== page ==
In asymptotic analysis and analytic number theory, one often has to deal with complex integrals over infinite contours in the complex plane, and the required techniques to do so often go beyond the standard courses of complex analysis in one variable. In particular, I am interested in the following type of argument which I don´t fully understand and which I will try to illustrate by an example (taken from Paris and Kaminski, "Asymptotics and Mellin-Barnes Integrals"):

Consider the so called Cahen-Mellin integral $$e^{-z}=\frac{1}{2\pi i}\int_{(c)}\Gamma(s)z^{-s}ds,\ \arg(z)<\frac{\pi}{2}, z\neq 0,$$ which is an integral representation of the exponential function by taking the inverse Mellin transform of the Gamma function, where the integration contour $(c)$ stands for the vertical line $\{\Re(s)=c\}$ with some $c>0$. It can be shown that the integrand has "the controlling behavior" $|z|^{-\sigma}O(|t|^{\sigma-{1\over 2}}e^{t\arg(z)-{1\over 2}\pi|t|})$ as $|t|\to\infty$, where $s=\sigma + it$. Now, aside from the obvious way to show the validity of the above integral representation, Paris and Kaminski argue that because of the aforementioned exponential decay of the integrand we are allowed to move the contour of integration over the poles of the Gamma function and use the residues of the latter to obtain the exponential series. This is precisely the argument I want to understand, so I will try to break it down into few smaller questions:

(Q1) How does the exponential decay of the integrand allow us to displace the contour of intagration over singularities? Is there a more general setup where the asymptotic behavior of the integrand allows for moving the contour of integration through and over singularities?

(Q2) After the displacement of the integration contour (still a vertical line), what kind of a residue theorem allows for considering all of the infinitely many singularities of the gamma function?

The version of the residue theorem I know uses bounded interior of a (simply) closed contour in the complex plane and only finitely many residues contained in there.

Remark 1: In order to compute the above integral in a classical way, I would take a finite line segments of the vertical line, symmetric with respect to the positive real axis, i.e. $\{Re(s)=c, -r_n\leq\Im(s)\leq r_n\}$, construct circle segments with radii $r_n$ encompassing each of the poles, with $r_n\uparrow \infty$ suitably chosen such that no poles lie on the segment contours, and then show that the integrals over the half-circles tend to zero as $n\to\infty$, thus obtaining on the one hand the integral over the infinite vertical line and on the other hand the infinite sum of the residues. However, I haven´t really checked whether the exponential decay of the integrand would suffice for the half-circle integrals to vanish in the limit.

Remark 2: I could imagine that there might be a version of the residue theorem suitably formulated for the Riemann sphere resp. $\bar{\mathbb{C}}:=\mathbb{C}\cup\{\infty\}$, where basically infinite contours from the complex plane correspond to closed ones on the sphere.

(Q3) Where could one find a more systematic treatment of integrals over infinite contours in the complex plane, including contour shifting over poles, other types of contour modifications, usage of infinitely many residues, as well as other techniques for the exact computation of such integrals? I understand that such techniques are often to be applied "individually", thus such literature would ideally contain a few good examples.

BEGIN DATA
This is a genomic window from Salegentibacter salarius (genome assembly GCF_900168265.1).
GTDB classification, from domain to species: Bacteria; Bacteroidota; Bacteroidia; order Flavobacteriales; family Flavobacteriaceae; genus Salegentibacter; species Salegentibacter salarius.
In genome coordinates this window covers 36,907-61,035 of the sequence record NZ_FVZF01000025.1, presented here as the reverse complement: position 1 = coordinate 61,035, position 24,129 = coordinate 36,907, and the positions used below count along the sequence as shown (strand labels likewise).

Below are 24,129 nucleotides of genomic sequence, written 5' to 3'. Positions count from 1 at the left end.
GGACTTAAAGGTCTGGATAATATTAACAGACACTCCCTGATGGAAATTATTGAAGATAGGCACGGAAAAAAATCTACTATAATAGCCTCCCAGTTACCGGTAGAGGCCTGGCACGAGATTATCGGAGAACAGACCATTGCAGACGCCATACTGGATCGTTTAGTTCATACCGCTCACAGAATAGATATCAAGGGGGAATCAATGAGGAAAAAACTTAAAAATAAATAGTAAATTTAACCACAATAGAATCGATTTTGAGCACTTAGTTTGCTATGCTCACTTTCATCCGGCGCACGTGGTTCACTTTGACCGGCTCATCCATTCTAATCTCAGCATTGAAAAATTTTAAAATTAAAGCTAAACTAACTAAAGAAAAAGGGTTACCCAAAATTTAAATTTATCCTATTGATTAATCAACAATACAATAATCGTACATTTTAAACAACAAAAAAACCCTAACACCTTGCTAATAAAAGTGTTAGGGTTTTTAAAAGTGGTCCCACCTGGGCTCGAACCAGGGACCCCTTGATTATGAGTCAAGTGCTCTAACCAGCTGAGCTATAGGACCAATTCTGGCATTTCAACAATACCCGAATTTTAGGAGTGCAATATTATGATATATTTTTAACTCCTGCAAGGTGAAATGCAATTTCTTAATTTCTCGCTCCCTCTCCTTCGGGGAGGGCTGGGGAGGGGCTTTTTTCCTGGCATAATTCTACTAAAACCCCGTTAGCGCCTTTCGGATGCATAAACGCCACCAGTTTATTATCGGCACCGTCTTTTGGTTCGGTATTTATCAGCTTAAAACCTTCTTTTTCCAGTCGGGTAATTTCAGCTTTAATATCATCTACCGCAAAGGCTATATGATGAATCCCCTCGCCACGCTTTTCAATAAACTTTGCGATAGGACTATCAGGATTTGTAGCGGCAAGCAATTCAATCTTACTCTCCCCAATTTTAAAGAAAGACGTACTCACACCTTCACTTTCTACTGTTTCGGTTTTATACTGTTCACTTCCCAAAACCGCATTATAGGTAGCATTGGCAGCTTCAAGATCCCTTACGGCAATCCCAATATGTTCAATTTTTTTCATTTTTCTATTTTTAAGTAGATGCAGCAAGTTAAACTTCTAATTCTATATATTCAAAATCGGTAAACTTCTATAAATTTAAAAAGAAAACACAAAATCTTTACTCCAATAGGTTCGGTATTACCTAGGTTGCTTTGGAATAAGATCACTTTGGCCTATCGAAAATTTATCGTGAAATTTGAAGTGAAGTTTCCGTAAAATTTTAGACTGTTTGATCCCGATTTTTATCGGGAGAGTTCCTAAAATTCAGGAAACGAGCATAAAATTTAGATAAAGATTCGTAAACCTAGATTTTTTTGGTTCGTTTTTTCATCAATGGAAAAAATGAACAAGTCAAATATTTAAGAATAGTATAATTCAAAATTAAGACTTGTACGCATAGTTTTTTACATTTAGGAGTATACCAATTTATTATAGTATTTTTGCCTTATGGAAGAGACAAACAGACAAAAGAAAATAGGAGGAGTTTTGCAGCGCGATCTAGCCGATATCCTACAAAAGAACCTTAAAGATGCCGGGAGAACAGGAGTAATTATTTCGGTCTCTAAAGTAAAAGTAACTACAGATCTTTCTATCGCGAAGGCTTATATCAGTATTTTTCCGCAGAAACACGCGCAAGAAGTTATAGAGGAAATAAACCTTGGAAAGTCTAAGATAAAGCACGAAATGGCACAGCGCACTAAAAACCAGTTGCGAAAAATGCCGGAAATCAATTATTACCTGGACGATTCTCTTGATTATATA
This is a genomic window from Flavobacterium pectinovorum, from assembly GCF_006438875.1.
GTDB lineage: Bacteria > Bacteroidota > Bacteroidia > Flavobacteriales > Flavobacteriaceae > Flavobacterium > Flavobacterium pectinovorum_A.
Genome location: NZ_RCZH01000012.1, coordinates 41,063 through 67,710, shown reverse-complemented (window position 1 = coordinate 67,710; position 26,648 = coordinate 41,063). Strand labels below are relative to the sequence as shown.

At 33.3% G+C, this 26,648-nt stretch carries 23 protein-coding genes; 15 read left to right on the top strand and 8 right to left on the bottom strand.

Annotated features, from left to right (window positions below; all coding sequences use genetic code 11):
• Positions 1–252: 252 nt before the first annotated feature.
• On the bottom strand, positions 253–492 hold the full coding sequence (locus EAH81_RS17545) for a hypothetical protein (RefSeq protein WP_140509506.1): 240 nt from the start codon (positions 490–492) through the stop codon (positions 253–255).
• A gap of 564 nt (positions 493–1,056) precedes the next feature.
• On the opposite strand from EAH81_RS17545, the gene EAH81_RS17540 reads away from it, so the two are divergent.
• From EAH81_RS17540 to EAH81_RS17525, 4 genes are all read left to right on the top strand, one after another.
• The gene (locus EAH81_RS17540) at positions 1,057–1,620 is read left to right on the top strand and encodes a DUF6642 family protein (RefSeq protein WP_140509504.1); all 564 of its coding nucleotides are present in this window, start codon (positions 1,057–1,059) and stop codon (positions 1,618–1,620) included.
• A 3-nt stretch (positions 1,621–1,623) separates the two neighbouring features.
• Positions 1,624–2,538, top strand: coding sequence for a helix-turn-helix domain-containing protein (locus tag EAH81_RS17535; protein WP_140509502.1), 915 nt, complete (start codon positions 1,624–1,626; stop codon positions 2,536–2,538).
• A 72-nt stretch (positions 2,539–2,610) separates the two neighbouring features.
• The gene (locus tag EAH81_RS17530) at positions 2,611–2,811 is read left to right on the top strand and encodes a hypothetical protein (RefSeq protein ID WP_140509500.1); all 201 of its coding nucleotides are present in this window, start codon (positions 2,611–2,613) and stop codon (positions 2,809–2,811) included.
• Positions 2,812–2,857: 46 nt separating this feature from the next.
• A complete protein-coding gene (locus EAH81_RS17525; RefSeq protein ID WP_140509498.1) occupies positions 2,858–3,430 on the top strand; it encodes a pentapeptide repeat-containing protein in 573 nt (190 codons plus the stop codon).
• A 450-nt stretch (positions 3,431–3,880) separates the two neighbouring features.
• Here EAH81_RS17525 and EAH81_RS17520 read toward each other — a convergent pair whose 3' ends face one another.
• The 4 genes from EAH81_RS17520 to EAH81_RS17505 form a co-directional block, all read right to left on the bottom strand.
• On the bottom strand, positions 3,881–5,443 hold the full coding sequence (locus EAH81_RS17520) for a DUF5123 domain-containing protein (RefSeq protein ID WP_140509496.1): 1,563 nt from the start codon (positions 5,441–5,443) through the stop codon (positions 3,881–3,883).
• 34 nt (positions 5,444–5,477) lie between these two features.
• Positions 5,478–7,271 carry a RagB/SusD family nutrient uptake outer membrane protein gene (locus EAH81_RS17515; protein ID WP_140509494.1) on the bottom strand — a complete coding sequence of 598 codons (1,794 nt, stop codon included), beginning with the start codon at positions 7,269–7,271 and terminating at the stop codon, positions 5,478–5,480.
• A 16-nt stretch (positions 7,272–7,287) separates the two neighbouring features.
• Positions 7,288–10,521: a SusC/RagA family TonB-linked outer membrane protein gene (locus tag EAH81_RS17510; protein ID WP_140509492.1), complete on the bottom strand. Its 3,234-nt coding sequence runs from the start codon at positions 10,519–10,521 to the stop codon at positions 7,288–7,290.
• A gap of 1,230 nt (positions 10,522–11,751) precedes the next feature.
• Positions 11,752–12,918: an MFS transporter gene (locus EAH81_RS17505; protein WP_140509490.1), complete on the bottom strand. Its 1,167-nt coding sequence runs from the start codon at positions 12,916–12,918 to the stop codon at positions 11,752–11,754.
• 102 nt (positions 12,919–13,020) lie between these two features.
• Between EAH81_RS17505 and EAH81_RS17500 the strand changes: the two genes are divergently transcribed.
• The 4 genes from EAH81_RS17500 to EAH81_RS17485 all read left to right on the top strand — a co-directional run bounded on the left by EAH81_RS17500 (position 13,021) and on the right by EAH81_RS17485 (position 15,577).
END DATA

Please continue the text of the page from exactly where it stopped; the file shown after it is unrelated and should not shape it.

Thanks in advance for your attention and sorry if I appear to sound too confused :-), I am only trying to fill in certain "gaps" in my knowledge of complex analysis.

PS: I am not interested in numerical computations or general asymptotic expansions for contour integrals (even though in the above example the residues "expansion" appears as a special case thereof).

  • $\begingroup$ I remember the Bromwich contour integral in the theory of Laplace transforms as an example of the kind of integral you are mentioning. $\endgroup$ Feb 13, 2011 at 21:26
  • $\begingroup$ Actually, both are closely related as Mellin and Laplace transform are related :-) $\endgroup$
    – M.G.
    Feb 13, 2011 at 21:33

1 Answer 1


The passage in Paris and Kaminski's "Asymptotics and Mellin-Barnes Integrals" is available here. It seems to me that the formulation "because of this exponential decay, we are free to displace the contour of integration [...] over the poles [...] to produce the exponential series" is not intended to mean that by displacing the contour over the poles we don't change the value of the integral, but rather that because of the exponential decay, we can displace the contour of integration and the value of the integral will change only due to the poles, and we can produce the exponential series by adding up the residues since the value of the remaining integral can be shown to go to zero as we move it to (negative) infinity. So perhaps there is nothing as mysterious here as you suspected? (To justify displacing the contour of integration, we have to integrate around infinite rectangular strips between two parallels of the imaginary axis. Because of the exponential decay, the pieces at infinity don't contribute, so the difference between the integrals along the two parallels of the imaginary axis must be given by the residues of the poles that lie within the strip.)

  • $\begingroup$ Danke for your answer! That explains everything. It seems I have misinterpreted or assumed too much out of the context. And btw, the rectangular solution is of course much cooler than my circular segment idea as it becomes right away evident that the integral vanishes on the two parallels of the imaginary axes due to the exponential decay. In the end it turned out to be the standard complex analysis stuff :-) $\endgroup$
    – M.G.
    Feb 14, 2011 at 13:37

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